Change is inevitable in any workplace, but especially in the fast-paced clinical research industry. While change may be embraced by some, it is typically met with resistance. Even though it’s a natural response to change, employees don’t have to stay reluctant to the proposed adjustments.
According to the Society for Human Resource Management (SHRM), the main goal of change management in a workplace is to positively implement new processes, products and strategies. There are steps an organization can take and things they can keep in mind while implementing change.
Create a Standard Operating Procedure Document
A Standard Operating Procedure (SOP) is “a written, step-by-step instruction describing how to perform a routine activity.” There are many reasons organizations use SOPs in their day-to-day tasks and having an SOP to assist in an organizational change helps keep everyone on the same page. Since change is most likely to happen more than once, it’s necessary to have an SOP in place so staff members can know what to expect. It’s also useful if an organization experiences turnover – everyone will have a clear understanding of how to embrace change.
According to the Food and Drug Administration (FDA), your SOP should include elements such as:
- Evaluation of a change
- Approval to proceed with the change
- Implementation of the change
- Review to ensure the change has been effective
- Reviews the effectiveness of the overall system
Establishing a set of guidelines that your organization will follow time and time again helps establish a sense of normalcy for your staff. The more an organization can normalize changes and run according to a SOP, the better they can establish trust and retention with staff.
Identify Key Leaders for Change
Organizational change is never a small feat – it will take more than one person to establish and carry out change. Appointing a team of ambassadors and champions to help communicate successes and improvements is key. Typically, this team is made up of key stakeholders in the organization, and their main responsibility will be to ensure the change is positively communicated.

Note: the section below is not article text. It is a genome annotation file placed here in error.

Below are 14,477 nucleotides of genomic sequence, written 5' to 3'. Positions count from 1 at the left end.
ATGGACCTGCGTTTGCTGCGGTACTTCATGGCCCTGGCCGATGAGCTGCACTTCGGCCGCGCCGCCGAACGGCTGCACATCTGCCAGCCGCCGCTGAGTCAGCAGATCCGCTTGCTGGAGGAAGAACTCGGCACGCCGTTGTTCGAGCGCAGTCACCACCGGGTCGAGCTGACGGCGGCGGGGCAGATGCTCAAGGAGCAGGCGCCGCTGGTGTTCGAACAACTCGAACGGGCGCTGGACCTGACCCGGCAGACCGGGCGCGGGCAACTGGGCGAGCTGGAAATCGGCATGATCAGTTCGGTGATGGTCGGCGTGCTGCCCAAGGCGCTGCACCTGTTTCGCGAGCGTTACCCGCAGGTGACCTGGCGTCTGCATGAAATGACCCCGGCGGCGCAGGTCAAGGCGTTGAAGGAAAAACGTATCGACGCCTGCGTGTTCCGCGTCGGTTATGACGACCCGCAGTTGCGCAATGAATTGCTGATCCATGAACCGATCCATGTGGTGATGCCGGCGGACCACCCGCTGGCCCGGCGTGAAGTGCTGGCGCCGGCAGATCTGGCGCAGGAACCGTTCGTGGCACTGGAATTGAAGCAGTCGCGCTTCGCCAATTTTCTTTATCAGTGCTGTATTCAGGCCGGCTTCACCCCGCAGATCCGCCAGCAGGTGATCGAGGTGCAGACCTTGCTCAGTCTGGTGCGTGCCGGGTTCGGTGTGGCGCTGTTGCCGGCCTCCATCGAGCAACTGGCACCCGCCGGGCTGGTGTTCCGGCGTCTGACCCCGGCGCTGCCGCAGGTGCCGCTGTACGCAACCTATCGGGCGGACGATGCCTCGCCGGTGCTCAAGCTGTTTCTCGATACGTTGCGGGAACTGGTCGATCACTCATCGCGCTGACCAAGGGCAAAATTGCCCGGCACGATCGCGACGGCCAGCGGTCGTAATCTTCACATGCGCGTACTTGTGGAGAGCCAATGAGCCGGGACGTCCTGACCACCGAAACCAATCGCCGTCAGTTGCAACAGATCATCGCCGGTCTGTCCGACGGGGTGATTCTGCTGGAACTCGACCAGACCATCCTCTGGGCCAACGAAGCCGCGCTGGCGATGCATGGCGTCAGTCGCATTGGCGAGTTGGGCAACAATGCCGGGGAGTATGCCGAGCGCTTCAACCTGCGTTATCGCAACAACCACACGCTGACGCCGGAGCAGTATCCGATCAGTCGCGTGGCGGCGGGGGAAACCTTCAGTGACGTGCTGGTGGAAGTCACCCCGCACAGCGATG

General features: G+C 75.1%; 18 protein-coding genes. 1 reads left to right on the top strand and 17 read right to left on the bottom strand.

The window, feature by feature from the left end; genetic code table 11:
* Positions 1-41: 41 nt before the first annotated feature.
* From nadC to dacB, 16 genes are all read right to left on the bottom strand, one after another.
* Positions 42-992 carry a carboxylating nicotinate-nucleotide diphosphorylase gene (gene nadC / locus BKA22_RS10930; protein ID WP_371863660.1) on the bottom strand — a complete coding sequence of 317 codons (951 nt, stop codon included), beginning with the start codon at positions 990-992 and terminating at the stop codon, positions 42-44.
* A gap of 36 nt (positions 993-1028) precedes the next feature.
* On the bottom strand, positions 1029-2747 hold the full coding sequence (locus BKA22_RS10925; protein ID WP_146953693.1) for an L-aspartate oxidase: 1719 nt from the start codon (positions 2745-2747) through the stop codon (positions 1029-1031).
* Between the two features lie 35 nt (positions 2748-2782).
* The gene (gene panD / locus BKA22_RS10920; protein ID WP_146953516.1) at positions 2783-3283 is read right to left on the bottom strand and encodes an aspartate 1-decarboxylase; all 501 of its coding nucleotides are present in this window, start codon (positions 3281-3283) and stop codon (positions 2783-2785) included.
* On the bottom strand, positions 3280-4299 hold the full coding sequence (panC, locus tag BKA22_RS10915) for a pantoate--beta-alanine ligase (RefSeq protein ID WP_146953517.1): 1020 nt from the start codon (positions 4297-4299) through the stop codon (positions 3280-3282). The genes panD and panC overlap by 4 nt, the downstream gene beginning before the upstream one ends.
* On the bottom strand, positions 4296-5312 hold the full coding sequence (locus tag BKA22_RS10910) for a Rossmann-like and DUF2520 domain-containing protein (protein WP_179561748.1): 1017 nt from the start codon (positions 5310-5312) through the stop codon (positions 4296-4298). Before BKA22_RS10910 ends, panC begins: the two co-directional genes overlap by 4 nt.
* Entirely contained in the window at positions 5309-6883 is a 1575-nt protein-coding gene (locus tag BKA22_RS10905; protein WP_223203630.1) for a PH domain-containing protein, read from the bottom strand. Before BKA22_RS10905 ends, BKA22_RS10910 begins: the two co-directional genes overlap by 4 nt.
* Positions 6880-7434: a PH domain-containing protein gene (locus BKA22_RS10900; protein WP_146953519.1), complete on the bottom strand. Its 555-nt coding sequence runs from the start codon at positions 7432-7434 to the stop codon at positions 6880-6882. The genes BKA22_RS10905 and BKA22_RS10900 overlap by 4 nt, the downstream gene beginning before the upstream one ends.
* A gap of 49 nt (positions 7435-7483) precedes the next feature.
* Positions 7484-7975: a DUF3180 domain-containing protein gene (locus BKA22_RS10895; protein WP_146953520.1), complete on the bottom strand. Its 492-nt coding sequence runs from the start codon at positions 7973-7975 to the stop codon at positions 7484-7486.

By using the initial successes of the proposed change, it lays the groundwork for any challenges that may arise later on. However, communication must be consistent and clear across the board – everyone should give the same message when communicating change. Not only does this help clear up confusion, but it ensures messages are conveyed to employees in a positive manner.
Create a Sense of Urgency
The messages that organizations convey to their employees during a time of change can influence how staff will respond to the change itself. While resistance is a natural response, creating a sense of urgency helps set the tone early on that the “status quo” will not stay, and the proposed change is in everyone’s favor.
Maintaining a sense of urgency is as important as creating it. Once your key leaders are identified, it’s easy to use them as they convey positive changes to the rest of staff, motivating them to keep moving forward. It’s important for the key leaders to consistently communicate with staff members about both the benefits and challenges the organization will face, as well as hear out staff members. The clearer the communication pathways are between everyone involved, the higher the success rate will be of embracing change in your organization.
Want to learn more about best practices in change management? Join us as Erin Nigbor, Senior Project Manager from Forte presents, “Best Practices in Change Management When Implementing Enterprise Software” in our on-demand webinar.